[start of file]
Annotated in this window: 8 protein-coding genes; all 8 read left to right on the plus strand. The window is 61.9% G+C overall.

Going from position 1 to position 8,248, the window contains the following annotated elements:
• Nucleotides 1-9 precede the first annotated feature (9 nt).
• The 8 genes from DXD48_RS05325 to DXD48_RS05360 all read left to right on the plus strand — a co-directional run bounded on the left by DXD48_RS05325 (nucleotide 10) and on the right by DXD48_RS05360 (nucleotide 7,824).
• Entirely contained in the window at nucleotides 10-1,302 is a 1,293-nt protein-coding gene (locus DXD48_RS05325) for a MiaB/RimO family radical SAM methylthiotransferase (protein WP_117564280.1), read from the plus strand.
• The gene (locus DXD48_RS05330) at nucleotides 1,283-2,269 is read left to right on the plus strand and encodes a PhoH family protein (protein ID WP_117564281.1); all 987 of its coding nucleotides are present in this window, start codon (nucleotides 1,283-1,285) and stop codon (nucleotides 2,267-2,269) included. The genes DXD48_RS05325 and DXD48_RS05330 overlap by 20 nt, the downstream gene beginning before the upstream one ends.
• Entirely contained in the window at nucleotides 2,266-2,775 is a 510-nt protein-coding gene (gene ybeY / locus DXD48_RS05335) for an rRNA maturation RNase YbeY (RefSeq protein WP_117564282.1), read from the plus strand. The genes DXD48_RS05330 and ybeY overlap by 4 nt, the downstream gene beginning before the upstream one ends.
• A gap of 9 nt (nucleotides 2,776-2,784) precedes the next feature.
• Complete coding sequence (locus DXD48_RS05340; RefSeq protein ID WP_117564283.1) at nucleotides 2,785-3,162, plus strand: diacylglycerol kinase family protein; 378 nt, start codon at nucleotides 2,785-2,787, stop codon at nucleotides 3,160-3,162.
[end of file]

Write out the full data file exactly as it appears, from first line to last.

Annotated in this window: 8 protein-coding genes; all 8 read left to right on the plus strand. The window is 61.9% G+C overall.

Going from position 1 to position 8,248, the window contains the following annotated elements:
• Nucleotides 1-9 precede the first annotated feature (9 nt).
• The 8 genes from DXD48_RS05325 to DXD48_RS05360 all read left to right on the plus strand — a co-directional run bounded on the left by DXD48_RS05325 (nucleotide 10) and on the right by DXD48_RS05360 (nucleotide 7,824).
• Entirely contained in the window at nucleotides 10-1,302 is a 1,293-nt protein-coding gene (locus DXD48_RS05325) for a MiaB/RimO family radical SAM methylthiotransferase (protein WP_117564280.1), read from the plus strand.
• The gene (locus DXD48_RS05330) at nucleotides 1,283-2,269 is read left to right on the plus strand and encodes a PhoH family protein (protein ID WP_117564281.1); all 987 of its coding nucleotides are present in this window, start codon (nucleotides 1,283-1,285) and stop codon (nucleotides 2,267-2,269) included. The genes DXD48_RS05325 and DXD48_RS05330 overlap by 20 nt, the downstream gene beginning before the upstream one ends.
• Entirely contained in the window at nucleotides 2,266-2,775 is a 510-nt protein-coding gene (gene ybeY / locus DXD48_RS05335) for an rRNA maturation RNase YbeY (RefSeq protein WP_117564282.1), read from the plus strand. The genes DXD48_RS05330 and ybeY overlap by 4 nt, the downstream gene beginning before the upstream one ends.
• A gap of 9 nt (nucleotides 2,776-2,784) precedes the next feature.
• Complete coding sequence (locus DXD48_RS05340; RefSeq protein ID WP_117564283.1) at nucleotides 2,785-3,162, plus strand: diacylglycerol kinase family protein; 378 nt, start codon at nucleotides 2,785-2,787, stop codon at nucleotides 3,160-3,162.